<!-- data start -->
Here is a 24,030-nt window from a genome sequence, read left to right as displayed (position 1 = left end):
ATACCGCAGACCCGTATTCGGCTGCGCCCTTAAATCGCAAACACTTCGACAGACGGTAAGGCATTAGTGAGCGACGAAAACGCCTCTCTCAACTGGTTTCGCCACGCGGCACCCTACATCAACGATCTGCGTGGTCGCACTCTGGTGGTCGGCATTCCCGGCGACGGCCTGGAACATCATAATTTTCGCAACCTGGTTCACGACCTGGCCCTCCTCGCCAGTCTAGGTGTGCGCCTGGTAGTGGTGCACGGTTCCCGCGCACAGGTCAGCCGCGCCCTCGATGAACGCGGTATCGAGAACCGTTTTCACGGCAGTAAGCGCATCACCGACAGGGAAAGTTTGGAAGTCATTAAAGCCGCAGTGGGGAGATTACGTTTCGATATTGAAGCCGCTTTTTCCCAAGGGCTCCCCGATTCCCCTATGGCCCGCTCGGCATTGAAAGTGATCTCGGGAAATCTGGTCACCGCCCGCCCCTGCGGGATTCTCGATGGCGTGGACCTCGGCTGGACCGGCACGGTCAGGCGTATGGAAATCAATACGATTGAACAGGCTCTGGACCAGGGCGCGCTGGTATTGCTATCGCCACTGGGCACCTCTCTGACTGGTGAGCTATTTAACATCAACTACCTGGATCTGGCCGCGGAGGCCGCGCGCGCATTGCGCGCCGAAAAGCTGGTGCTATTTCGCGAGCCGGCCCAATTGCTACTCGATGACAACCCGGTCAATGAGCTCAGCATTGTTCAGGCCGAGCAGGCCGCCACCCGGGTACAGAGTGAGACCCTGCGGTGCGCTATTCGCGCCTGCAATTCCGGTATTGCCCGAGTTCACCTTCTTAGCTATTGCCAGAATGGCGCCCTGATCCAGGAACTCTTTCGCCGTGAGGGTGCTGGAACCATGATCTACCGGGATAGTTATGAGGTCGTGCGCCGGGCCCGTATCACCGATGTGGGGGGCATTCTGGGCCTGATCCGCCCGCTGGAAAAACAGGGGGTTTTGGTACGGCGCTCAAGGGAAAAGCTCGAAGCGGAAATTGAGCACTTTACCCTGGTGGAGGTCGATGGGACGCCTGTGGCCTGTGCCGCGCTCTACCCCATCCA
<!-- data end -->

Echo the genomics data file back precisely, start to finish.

Here is a 24,030-nt window from a genome sequence, read left to right as displayed (position 1 = left end):
ATACCGCAGACCCGTATTCGGCTGCGCCCTTAAATCGCAAACACTTCGACAGACGGTAAGGCATTAGTGAGCGACGAAAACGCCTCTCTCAACTGGTTTCGCCACGCGGCACCCTACATCAACGATCTGCGTGGTCGCACTCTGGTGGTCGGCATTCCCGGCGACGGCCTGGAACATCATAATTTTCGCAACCTGGTTCACGACCTGGCCCTCCTCGCCAGTCTAGGTGTGCGCCTGGTAGTGGTGCACGGTTCCCGCGCACAGGTCAGCCGCGCCCTCGATGAACGCGGTATCGAGAACCGTTTTCACGGCAGTAAGCGCATCACCGACAGGGAAAGTTTGGAAGTCATTAAAGCCGCAGTGGGGAGATTACGTTTCGATATTGAAGCCGCTTTTTCCCAAGGGCTCCCCGATTCCCCTATGGCCCGCTCGGCATTGAAAGTGATCTCGGGAAATCTGGTCACCGCCCGCCCCTGCGGGATTCTCGATGGCGTGGACCTCGGCTGGACCGGCACGGTCAGGCGTATGGAAATCAATACGATTGAACAGGCTCTGGACCAGGGCGCGCTGGTATTGCTATCGCCACTGGGCACCTCTCTGACTGGTGAGCTATTTAACATCAACTACCTGGATCTGGCCGCGGAGGCCGCGCGCGCATTGCGCGCCGAAAAGCTGGTGCTATTTCGCGAGCCGGCCCAATTGCTACTCGATGACAACCCGGTCAATGAGCTCAGCATTGTTCAGGCCGAGCAGGCCGCCACCCGGGTACAGAGTGAGACCCTGCGGTGCGCTATTCGCGCCTGCAATTCCGGTATTGCCCGAGTTCACCTTCTTAGCTATTGCCAGAATGGCGCCCTGATCCAGGAACTCTTTCGCCGTGAGGGTGCTGGAACCATGATCTACCGGGATAGTTATGAGGTCGTGCGCCGGGCCCGTATCACCGATGTGGGGGGCATTCTGGGCCTGATCCGCCCGCTGGAAAAACAGGGGGTTTTGGTACGGCGCTCAAGGGAAAAGCTCGAAGCGGAAATTGAGCACTTTACCCTGGTGGAGGTCGATGGGACGCCTGTGGCCTGTGCCGCGCTCTACCCCATCCA